I have loved the 1968 version of Romeo and Juliet.  I think it is the best version of the Shakespeare story on film.  When I heard that the lead actors were suing the studio over the controversial bedroom scene, I was shocked. After reading the details, I understand why.

The bedroom scene was on the last day of filming, and the actors were lied to—lead to believe they wouldn’t have to be nude originally, then told they had to by the director. Olivia Hussey who played Juliet was 15, and Leonard Whiting who played Romeo was 16.

I am shocked making nude film of minors was even legal. But there are plenty of reasons why they didn’t speak up at the time. They were both unknowns, and just at the start of their careers. Fear of retaliation for speaking out was not unwarranted. They were children who probably had a hard time standing up to adults around them. I doubt there was a way to report sexual harassment back then.

By today’s standards, the bedroom scene is not shocking. It shows Hussey’s bare breasts for a brief moment and Whiting’s buttock. But that doesn’t change that it was children being filmed under false pretenses. I would be upset about two adults being treated the way they were.

The director’s son’s response is a textbook example of missing the point. He argues that the scene was not pornographic. Which is true. But that doesn’t change the facts of how it was filmed. It also isn’t an essential part of the movie. The specific shots could be edited out (and I think there is an edited version out there) without the story being changed. The scene could have been filmed to imply nudity without actually showing the bare bits.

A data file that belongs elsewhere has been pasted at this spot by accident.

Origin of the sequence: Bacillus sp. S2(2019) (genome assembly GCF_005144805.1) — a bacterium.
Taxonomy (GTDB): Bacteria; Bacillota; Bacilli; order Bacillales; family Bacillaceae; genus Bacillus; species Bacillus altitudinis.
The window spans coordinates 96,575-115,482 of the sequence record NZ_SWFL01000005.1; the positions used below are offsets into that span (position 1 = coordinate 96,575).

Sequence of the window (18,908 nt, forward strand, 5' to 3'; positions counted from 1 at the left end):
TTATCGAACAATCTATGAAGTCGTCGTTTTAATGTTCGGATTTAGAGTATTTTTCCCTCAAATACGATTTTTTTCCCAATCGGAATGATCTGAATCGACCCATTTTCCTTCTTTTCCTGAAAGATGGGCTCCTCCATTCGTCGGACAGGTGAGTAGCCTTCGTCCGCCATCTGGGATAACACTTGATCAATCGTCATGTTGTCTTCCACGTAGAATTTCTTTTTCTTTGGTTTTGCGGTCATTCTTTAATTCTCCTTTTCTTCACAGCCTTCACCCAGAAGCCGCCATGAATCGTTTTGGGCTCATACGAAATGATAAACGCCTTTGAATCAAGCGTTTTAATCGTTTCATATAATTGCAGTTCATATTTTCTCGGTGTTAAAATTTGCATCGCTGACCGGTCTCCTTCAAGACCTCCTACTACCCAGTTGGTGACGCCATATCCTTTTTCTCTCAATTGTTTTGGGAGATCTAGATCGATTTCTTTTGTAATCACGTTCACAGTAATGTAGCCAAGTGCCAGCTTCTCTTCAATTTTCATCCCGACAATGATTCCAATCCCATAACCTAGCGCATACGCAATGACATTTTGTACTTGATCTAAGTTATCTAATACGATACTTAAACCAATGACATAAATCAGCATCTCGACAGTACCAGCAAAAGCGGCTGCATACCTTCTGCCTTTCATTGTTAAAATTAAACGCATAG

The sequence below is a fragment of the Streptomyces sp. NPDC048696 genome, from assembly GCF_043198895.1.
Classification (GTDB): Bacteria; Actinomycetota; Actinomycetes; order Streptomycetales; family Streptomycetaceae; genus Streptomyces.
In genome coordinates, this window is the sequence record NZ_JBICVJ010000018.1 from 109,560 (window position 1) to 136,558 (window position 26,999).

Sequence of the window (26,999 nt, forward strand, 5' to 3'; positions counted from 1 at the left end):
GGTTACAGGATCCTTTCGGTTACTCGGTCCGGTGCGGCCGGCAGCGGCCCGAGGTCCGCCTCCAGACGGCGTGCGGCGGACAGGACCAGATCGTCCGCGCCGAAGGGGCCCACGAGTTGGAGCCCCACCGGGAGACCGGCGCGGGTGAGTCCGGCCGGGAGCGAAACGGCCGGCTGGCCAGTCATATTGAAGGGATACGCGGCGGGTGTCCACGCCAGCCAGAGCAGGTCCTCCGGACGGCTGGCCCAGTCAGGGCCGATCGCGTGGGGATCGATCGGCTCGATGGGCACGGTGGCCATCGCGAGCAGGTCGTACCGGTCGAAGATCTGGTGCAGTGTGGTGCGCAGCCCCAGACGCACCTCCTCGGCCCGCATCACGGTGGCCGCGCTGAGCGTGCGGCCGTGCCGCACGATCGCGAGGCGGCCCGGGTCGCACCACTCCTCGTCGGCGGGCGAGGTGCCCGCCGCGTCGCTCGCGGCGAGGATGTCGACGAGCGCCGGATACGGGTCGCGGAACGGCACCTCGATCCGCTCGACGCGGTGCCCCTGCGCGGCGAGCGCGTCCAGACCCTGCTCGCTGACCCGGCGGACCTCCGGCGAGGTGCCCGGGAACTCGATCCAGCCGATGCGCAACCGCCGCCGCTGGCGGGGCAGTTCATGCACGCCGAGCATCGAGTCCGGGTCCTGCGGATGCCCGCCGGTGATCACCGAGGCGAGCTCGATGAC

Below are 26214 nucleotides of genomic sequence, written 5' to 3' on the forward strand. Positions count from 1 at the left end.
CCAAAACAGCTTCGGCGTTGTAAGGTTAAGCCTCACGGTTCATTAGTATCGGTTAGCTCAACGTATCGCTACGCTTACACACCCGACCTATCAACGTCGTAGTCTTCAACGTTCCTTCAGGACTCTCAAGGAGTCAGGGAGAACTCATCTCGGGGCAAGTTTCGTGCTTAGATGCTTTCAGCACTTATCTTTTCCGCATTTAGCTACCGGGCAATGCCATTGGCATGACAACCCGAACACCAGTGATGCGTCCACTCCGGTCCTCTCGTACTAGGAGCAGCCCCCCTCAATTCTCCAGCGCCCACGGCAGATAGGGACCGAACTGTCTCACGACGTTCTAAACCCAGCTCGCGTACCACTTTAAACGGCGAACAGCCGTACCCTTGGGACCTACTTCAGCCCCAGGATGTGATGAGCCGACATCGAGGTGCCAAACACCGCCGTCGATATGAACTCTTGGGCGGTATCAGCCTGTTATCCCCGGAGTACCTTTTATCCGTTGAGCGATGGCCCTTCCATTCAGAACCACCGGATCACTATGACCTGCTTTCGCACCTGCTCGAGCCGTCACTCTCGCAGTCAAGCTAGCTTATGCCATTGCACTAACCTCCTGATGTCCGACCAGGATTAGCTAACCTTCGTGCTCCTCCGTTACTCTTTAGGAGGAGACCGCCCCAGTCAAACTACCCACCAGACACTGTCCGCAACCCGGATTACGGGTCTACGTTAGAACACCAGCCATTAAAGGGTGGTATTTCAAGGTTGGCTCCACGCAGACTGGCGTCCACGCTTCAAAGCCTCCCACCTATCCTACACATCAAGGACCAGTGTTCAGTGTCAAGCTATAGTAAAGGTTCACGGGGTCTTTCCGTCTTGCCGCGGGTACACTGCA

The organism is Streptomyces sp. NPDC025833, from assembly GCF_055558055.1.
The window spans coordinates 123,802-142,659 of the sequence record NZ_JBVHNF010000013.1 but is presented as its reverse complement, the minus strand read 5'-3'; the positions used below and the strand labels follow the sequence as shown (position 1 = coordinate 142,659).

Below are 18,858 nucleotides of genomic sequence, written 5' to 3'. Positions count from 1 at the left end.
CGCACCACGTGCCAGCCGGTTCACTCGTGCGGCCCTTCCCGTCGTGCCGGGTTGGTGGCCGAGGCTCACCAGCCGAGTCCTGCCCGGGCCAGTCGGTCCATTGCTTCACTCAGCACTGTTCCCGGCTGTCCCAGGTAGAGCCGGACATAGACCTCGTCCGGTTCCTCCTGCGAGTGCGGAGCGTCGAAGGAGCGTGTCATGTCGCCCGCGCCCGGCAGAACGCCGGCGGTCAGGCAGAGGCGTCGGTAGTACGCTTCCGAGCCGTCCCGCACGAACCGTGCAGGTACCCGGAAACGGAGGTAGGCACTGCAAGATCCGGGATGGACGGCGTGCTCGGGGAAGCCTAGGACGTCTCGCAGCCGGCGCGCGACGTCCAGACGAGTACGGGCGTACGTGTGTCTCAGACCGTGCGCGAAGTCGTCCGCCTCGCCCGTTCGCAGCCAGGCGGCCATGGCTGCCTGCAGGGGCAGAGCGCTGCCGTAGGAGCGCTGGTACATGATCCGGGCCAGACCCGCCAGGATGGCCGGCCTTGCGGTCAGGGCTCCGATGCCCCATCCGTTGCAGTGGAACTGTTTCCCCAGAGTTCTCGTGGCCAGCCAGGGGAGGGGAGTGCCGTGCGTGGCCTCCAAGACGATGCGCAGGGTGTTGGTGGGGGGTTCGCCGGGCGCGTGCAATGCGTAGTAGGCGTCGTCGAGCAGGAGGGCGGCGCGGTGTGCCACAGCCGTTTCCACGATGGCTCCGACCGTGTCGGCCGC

But the justification that it is ok to lie to children to film a nude sequence just because it is good art is disturbing.  While technically the actors were older than the age of the characters in the play, historical dramas always make changes to historical facts for a modern audience. Teenagers are way overly sexualized in our media, and people forget they are still children in the modern age. Even if the actors had agreed to it, it still would have been wrong because it wasn’t a decision they understood the consequences of until it was too late.

I in general dislike it when directors lie to their actors for a scene. I can see letting someone be startled, or there being practical jokes on set to lighten tension because I suspect shoots get very grueling.  But if a director thinks they have to lie to their actors to get the reaction they are looking for, that means the director does not trust their actors ability to act. If the director doesn’t think the actors can get in character and act the scene, why did they hire them? There also have been times that the excuse “getting a genuine reaction” has justified some very abusive behavior.

Hollywood maybe a dream for so many, but it is also a business. I applaud the expanded use of intimacy coordinators, someone on set whose job it is to work with actors and directors when filming intimate scenes and ensuring the actors well-being. While sex and nudity do have its place in art, there should always be transparency and actors should be able to back out. If people are working and being paid, they should expect a professional set with professional boundaries.

Lawsuits can be useful in forcing corporations to change their practices. If this lawsuit forces more transparency within studios over nude scenes, and everyone filmed to be an adult, that would be a step  forward. No more children should be coerced into nude scenes, and no more adults as well.

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